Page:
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3 Responses to “Is India getting serious on health? And if so, why?”
  1. Deepak Xavier

    I couldn’t stop myself from commenting on this. Apologies if I am sounding
    Although it may look like a huge step forward, a bit of history on the
    health spending and government promises in India could help us understand
    this rhetoric better. What the health minister has spoken on the seminar is
    nothing new. The United Progressive Alliance (UPA) government that he
    represents, has at the beginning of its first term (2004-09) in office,
    promised the nation to “raise public spending on health to at least 2-3% of
    GDP over the next five years with focus on primary health care” in the
    National Common Minimum Programme (May 2004) — outline of minimum
    objectives of the coalition government. Since the beginning of
    liberalisation in India (1990-91), the public spending on health as a
    proportion of GDP has been stagnant between 0.85 and 1%. In light of this,
    the NCMP commitment made by UPA was seen as truly remarkable and the civil
    society was more than happy to render its support on the basis of many such
    progressive commitments made by the coalition.
    In spite of repeated promises to raise public spending on health, it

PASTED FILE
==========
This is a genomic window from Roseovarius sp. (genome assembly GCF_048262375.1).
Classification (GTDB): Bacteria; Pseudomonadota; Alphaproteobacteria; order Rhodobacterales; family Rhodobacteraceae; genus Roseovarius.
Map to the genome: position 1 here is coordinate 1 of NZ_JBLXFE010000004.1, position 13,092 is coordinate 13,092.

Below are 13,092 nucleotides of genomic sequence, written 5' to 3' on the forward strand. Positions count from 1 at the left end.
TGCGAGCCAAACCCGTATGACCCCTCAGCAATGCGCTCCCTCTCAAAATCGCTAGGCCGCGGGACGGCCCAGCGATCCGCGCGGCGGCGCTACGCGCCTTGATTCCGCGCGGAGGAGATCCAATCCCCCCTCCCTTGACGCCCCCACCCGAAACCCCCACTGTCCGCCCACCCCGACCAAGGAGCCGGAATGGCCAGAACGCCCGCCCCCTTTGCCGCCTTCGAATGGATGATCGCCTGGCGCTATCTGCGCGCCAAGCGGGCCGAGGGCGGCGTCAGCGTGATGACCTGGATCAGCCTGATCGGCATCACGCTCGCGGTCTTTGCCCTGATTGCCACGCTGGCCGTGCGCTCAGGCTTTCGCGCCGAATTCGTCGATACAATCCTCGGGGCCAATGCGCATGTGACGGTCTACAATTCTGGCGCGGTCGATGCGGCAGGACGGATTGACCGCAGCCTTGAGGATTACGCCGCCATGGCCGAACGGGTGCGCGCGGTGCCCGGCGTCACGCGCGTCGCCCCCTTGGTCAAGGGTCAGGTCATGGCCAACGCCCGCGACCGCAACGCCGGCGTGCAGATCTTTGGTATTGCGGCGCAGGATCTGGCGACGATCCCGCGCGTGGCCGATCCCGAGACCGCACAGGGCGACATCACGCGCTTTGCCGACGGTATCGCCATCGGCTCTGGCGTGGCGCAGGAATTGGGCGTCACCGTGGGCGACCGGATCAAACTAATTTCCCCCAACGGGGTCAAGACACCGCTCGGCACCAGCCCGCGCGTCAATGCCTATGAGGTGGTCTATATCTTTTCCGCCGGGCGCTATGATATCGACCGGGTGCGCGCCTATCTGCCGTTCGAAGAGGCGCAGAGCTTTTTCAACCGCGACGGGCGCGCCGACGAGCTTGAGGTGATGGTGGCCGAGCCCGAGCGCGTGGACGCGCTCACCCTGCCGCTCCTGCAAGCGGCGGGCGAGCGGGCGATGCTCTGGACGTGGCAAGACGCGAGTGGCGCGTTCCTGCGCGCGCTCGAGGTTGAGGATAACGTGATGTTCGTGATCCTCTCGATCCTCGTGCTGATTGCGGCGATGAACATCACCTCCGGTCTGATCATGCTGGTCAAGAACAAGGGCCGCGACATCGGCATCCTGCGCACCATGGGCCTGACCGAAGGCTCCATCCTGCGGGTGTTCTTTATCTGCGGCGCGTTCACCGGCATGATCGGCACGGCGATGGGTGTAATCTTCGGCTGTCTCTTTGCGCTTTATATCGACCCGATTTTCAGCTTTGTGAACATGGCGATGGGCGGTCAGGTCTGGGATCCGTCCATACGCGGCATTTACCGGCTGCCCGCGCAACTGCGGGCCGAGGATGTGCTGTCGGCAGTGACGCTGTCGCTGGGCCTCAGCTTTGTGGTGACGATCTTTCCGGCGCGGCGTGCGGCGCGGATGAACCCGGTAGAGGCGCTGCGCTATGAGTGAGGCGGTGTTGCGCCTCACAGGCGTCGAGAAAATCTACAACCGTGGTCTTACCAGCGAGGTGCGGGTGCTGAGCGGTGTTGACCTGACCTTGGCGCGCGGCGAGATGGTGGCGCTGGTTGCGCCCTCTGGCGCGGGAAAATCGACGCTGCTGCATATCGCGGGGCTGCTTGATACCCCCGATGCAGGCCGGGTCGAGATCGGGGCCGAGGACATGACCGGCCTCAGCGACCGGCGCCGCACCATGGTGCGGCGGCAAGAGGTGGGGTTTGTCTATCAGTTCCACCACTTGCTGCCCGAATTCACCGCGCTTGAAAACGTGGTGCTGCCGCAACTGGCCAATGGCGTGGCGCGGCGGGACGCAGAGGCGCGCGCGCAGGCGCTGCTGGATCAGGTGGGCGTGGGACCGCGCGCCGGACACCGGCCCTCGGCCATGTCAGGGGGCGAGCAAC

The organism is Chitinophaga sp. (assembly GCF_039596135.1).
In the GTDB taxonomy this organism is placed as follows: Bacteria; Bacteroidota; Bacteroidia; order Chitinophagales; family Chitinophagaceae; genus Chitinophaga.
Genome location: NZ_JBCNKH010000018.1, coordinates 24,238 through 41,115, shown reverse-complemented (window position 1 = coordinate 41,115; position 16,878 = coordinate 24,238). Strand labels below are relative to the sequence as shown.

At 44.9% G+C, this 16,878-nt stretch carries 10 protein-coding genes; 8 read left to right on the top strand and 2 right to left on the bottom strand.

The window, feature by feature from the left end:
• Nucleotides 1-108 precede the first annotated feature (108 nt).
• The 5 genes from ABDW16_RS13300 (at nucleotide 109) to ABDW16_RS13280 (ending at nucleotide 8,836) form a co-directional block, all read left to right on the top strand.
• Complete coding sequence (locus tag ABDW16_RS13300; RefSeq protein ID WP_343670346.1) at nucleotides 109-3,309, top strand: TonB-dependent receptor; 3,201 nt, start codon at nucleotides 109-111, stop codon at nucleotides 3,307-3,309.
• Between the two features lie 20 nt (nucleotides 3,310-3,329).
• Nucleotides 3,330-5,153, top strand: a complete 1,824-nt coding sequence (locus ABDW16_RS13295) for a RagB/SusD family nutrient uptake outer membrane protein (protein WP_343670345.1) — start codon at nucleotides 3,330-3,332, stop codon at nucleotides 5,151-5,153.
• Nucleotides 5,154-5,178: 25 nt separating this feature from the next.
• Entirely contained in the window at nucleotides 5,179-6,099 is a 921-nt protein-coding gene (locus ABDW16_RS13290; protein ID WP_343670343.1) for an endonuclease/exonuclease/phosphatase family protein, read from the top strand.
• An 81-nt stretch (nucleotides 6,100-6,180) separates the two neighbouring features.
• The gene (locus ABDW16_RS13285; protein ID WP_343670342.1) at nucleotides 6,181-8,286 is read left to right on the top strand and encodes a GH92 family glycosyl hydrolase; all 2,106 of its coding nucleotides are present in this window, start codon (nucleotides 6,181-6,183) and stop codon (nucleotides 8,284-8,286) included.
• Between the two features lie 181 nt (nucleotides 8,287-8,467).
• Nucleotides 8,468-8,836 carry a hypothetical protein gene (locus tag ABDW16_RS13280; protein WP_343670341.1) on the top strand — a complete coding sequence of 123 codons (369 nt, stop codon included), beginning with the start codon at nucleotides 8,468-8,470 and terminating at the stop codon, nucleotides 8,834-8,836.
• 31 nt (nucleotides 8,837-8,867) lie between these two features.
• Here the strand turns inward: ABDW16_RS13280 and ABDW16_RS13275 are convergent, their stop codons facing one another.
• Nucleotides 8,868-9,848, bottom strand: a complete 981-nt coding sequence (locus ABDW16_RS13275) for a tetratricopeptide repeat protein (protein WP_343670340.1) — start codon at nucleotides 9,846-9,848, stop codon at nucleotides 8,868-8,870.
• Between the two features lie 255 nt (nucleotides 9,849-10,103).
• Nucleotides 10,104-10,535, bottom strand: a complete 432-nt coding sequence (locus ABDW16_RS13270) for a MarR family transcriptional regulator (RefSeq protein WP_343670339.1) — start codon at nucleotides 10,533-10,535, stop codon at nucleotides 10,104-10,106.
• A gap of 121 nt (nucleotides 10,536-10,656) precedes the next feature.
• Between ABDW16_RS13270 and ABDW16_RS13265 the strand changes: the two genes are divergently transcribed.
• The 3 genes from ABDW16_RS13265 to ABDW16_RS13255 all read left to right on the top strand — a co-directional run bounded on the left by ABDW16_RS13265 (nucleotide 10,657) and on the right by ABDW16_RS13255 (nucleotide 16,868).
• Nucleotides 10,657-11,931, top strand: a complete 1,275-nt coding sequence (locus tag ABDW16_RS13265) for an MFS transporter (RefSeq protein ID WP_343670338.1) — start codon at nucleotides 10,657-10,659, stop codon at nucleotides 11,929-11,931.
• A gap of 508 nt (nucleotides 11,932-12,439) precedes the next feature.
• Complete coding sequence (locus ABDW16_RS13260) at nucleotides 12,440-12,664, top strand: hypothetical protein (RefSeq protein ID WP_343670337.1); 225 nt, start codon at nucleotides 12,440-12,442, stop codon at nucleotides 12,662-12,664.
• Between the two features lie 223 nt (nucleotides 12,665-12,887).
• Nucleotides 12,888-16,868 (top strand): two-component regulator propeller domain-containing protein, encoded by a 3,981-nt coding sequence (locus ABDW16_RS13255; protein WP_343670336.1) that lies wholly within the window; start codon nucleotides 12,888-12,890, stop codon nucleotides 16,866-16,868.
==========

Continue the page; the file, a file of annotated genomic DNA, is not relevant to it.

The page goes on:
remains at just about 1% of GDP at present. Hence, its only appropriate to
    read Azad’s rhetoric with a pinch of salt. Also, he has been one of the
    worst health ministers that we have seen in a decade or so. Another
    critical point of caution is the willingness to promote PPP. He is a strong
    advocate of PPP. The experience of some of the existing PPP models in
    health are good enough to say how unhealthy it is for a country with 76% of
    the population living below $2 per day (based on PPP); and 72% of total
    health care expenditure is privately funded and 89.5% of which is paid
    out-of-pocket by patients.
    Nine-is-Mine campaign was launched in November 2006 as a response to
    government’s inaction on the health spending promise. This was the time
    when Indian civil society started realising that the UPA’s NCMP is turning
    out to be yet another political rhetoric. When we started the campaign in
    Nov 2006, the objective was not to demand 2-3% GDP in health but to hold
    the government accountable to its promise of increasing public spending on
    health to at least 2-3% of GDP. The commitment or promise to spend 2-3%
    existed before we launched the campaign and the level of public spending
    has remained stagnant throughout. Hence, I find it difficult to accept that
    the announcement made by the health minister is an outcome of the campaign.

  2. HCG

    Good thought by the Indian Government. Hope it gets implemented and comes into effect too. A healthy nation can progress better towards being a developed nation. And the healthy citizens only will make a healthy nation.